MemSQL is an in-memory database with support for transactional and analytical workloads. It has not been that long since we covered version 6.5, and MemSQL's people are not short of ambition, as their vision is to make their product the best database offer out there.
Today, MemSQL is releasing version 6.7, bringing a range of capabilities focused on usability, simplicity, performance, and compatibility with legacy systems and third-party tools. But what is probably going to get the most attention is the free tier and performance enhancement.
Free tiers are nothing new, in databases and beyond. It's a good way to invite users to try a product and see if it works for them. The thinking behind it is if people like the offering and start using it they will eventually outgrow the free tier and get converted to paying users.
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Free tiers usually come with some strings attached, however. They have a limited duration, or stripped-down capabilities, or both. In databases, restrictions usually involve things such as limited functionality or storage capacity. MemSQL claims to have the best freebie around, as it offers a full version of MemSQL 6.7, with restrictions applying only to memory size and number of nodes -- up to 128GB and 4 nodes.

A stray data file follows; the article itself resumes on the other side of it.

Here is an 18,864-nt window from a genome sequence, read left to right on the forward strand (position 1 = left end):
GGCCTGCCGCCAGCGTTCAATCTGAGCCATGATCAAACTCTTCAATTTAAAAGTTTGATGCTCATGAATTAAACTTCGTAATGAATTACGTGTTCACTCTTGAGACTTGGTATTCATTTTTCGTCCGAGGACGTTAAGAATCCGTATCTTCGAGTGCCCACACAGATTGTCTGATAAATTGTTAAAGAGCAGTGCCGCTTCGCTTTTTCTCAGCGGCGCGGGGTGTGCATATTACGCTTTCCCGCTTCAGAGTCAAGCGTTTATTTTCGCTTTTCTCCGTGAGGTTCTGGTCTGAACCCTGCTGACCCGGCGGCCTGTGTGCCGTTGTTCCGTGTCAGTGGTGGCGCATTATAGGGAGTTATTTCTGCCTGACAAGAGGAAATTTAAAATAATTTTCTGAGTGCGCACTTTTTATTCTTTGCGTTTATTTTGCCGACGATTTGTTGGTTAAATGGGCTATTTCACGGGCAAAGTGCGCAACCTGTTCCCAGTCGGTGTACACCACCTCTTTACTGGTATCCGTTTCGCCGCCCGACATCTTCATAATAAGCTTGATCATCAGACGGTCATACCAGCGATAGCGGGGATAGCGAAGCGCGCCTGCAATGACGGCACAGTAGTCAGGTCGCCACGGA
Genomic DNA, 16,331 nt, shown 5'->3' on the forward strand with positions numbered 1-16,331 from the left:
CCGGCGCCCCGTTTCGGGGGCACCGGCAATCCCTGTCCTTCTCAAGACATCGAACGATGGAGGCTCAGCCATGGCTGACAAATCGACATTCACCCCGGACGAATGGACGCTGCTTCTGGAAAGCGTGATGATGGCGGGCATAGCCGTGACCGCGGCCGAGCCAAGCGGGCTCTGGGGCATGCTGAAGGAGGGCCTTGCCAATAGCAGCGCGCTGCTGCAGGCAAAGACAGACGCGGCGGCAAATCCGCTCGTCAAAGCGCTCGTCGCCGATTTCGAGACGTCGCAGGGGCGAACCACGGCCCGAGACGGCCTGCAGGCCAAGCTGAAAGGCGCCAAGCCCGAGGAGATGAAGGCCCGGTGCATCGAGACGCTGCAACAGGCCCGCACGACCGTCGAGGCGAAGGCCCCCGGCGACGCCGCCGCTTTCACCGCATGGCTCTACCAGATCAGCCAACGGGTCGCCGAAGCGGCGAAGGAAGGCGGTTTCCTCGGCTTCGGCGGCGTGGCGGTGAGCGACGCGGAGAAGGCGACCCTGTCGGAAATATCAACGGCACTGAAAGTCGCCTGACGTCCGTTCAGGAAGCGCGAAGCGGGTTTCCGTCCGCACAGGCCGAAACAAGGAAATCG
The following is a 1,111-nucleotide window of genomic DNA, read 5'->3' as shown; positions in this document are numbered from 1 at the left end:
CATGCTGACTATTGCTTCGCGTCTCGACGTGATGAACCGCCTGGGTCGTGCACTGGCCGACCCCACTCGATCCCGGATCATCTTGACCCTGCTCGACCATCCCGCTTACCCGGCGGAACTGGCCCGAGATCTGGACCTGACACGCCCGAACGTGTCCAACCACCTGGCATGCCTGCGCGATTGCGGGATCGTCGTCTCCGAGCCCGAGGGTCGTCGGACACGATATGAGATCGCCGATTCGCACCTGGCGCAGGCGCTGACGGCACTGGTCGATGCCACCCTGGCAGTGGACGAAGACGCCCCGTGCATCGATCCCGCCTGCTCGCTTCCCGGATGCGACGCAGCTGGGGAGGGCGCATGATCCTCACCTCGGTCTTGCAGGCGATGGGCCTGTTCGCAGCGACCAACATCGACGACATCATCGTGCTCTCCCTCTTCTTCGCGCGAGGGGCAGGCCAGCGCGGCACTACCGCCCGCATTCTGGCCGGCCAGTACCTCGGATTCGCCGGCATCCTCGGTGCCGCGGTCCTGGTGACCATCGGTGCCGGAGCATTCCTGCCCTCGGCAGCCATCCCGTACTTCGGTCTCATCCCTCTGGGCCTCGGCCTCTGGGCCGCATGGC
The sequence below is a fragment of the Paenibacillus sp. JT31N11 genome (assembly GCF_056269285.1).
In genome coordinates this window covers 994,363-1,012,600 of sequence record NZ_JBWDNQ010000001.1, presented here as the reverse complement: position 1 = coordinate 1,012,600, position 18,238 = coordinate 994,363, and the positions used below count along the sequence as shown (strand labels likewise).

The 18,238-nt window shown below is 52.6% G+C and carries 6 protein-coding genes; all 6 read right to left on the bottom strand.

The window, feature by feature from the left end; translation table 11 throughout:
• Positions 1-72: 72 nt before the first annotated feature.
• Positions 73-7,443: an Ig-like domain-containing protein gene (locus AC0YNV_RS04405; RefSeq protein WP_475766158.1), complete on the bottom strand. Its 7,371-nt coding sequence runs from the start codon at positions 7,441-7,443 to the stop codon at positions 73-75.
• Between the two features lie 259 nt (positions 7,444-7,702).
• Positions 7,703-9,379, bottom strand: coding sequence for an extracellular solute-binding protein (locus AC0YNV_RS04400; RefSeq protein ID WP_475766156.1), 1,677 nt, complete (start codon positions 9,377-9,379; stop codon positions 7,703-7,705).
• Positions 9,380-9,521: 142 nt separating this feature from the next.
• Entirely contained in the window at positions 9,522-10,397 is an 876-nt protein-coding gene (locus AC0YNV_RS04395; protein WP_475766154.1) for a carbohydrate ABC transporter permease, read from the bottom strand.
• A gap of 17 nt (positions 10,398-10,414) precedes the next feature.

Nikita Shamgunov, MemSQL CEO, said that anyone using or wanting to use MemSQL can build any application they want for free:
"As long as they don't need support or to scale beyond 128GB or four nodes, MemSQL will remain free for them. And if they grow beyond the free tier, it's a simple request to get an Enterprise license and keep running their workload as normal.
Legacy databases such as Oracle and SQL Server charge a premium for high end features such as Oracle Data Guard and SQL Server mirroring that allow their customers to run mission critical workloads. The MemSQL free tier comes with similar capabilities out of the box."
Disk storage is unlimited, but for in-memory databases like MemSQL, this is a secondary concern. Query processing does not happen on disk, but no disk storage limitations ensures that you won't run out of space for your secondary storage.
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The real question is: How much can you get done with 128GB of memory? This may sound like a lot for the average user, but can any meaningful real-world applications be built with this?
Shamgunov noted that the amount of MemSQL's user base using up to 128GB of memory is less than 20 percent, representing less than 5 percent of MemSQL's revenue. In other words, it's small fish for MemSQL, but not an insignificant category. If you want to give MemSQL a spin, 128GB may go a long way.
MemSQL comes with an annual license. So, if a current customer is under the 128GB and four node limit, they will get MemSQL for free. In theory, they can stop paying MemSQL if they don't need any support.
However, if they need more capacity or support, then they will need an Enterprise license. The free tier of MemSQL can be used on-premises or in the cloud, but it does not apply to MemSQL's managed version.